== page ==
Judicial stats show fewer persons murdered in 2011

Judicial Investigating Organization statistics show what authorities are calling a positive decrease in homicides on a national level. But the numbers also demonstrate other areas where police have been unsuccessful in curtailing incidents of crime, such as assaults and home invasions, both which increased in 2011.

Jorge Rojas, director of the investigative organization, explained that in 2011 the number of homicides in Costa Rica decreased by 11 percent from 2010 and even more so in comparison with 2009. The number of homicides in 2010 was 520, and in 2011 there were 459 homicides reported. Rojas said the 2011 figure could still increase by 20 homicides because that many cases are still being analyzed and investigated. He said more concrete figures will be released in March.

The current statistics place Costa Rica at about 10 homicides per 100,000 persons, a common rate used for comparison on an international level. Although it is better than in 2010, the rate is still more than double what it was in the mid 1990s. Rojas said Costa Rica is far from being Honduras which was recently declared one of the deadliest places in the world and has a reported rate of 86 homicides per 100,000 inhabitants.

But the figure also puts Costa Rica at double the rate of the United States and well above other modernized nations such as Japan, which has less than one homicide per 100,000 persons. Louisiana as a state and the District of Columbia both have higher homicide rates than Costa Rica.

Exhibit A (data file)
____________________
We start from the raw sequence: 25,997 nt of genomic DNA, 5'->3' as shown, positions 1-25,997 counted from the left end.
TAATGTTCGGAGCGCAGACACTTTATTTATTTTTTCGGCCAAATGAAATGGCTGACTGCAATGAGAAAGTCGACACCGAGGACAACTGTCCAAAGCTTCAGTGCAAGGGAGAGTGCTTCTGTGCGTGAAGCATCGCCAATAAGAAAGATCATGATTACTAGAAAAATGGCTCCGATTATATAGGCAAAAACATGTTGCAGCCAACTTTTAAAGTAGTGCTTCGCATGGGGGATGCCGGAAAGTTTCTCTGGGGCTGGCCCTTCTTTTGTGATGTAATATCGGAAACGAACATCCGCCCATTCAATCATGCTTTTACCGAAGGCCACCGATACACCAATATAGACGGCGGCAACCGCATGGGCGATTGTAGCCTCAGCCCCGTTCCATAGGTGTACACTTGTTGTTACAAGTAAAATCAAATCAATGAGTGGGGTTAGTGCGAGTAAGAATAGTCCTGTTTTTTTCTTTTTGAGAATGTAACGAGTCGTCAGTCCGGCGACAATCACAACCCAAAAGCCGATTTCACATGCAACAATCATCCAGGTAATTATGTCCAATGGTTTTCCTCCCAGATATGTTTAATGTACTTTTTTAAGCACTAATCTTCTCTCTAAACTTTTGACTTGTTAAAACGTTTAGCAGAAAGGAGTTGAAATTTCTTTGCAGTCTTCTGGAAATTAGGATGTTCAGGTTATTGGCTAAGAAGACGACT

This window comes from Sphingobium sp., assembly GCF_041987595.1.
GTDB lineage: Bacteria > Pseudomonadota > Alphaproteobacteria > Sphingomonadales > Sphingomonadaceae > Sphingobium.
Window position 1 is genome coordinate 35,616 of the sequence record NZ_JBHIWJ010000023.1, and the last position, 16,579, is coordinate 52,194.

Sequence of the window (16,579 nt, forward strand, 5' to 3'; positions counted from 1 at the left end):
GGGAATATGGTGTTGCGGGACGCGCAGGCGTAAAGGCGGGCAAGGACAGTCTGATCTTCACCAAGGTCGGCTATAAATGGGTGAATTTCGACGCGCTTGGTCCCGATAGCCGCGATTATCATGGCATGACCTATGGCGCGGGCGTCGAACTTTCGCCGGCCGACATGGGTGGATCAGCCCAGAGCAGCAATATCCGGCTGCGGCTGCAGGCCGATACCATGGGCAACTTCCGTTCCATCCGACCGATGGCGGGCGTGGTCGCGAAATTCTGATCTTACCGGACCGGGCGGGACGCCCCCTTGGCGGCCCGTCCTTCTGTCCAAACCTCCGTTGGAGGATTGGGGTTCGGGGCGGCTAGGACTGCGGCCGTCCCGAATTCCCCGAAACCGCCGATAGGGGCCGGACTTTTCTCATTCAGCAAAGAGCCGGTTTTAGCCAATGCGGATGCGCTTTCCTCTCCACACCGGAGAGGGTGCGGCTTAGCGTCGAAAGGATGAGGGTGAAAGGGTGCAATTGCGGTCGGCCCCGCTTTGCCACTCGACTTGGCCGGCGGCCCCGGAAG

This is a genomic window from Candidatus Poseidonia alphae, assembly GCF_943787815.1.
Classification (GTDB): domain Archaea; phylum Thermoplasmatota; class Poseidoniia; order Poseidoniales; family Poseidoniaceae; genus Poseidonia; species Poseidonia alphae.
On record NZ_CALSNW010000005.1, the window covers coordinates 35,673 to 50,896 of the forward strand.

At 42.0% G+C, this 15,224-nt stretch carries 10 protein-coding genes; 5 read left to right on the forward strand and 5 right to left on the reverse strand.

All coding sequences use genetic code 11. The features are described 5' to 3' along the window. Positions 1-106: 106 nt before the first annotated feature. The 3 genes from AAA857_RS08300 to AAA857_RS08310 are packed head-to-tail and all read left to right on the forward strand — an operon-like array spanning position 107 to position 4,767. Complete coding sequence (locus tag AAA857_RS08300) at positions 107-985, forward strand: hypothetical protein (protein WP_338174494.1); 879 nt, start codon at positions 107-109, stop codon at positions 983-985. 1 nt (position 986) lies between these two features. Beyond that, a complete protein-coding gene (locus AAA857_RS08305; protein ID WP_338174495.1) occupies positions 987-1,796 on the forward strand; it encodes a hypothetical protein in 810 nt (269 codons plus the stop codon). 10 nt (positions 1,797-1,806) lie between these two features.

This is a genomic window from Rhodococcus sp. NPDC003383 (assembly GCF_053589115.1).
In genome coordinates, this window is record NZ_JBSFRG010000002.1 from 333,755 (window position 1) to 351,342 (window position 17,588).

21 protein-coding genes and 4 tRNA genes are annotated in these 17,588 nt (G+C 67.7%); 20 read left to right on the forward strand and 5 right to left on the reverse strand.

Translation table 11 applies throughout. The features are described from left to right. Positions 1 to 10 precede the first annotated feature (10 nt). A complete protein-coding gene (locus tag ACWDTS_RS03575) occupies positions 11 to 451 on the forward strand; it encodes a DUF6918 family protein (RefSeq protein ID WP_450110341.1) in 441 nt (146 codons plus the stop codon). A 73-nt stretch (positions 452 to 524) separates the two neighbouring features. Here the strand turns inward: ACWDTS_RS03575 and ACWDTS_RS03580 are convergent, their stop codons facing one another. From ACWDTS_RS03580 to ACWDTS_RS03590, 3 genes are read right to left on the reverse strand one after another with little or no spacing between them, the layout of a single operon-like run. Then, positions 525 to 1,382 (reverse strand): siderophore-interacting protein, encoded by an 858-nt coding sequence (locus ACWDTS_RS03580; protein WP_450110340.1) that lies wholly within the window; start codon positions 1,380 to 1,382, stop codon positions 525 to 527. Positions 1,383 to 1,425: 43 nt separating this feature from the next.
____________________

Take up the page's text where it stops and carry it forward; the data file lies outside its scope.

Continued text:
When broken down into provinces, Cartago, Heredia and Guanacaste and Alajuela all have relatively low rates of homicide. And San José has dropped steadily in homicides since 2009. Meanwhile Puntarenas and Limón had the highest homicide rate last year. Limón was the only province to have an increase in homicides from 2010 to 2011. The province had 26 more homicides in 2011 than in 2010 and remains the province with the most murders.

Moreover, Limón has already began 2012 with a spat of violent murders and crime. The Fuerza Pública dispatched hundreds more police officers to the region Monday. Rojas said it is one of the most problematic regions and may be for a long time because many of the criminals are young.

What officials were not so proud of is the elevated number of robberies and home invasions that took place in 2011. There were more than 12,500 reported robberies in 2011. A majority took place in San José, and a majority were conducted with a firearm. Although the number of home burglaries declined by 6 percent from 2010 to 2011, approximately 6,500 occurred last year, the number of home invasions increased by 21 percent. About 780 took place last year.

Rojas said that figure is troubling and people should be more careful about for whom they open the door. He said many of the home invasions take place in the morning or late afternoon when one of the occupants is coming from or going to work.

The statistics released Thursday also said that car thefts and burglaries are declining.

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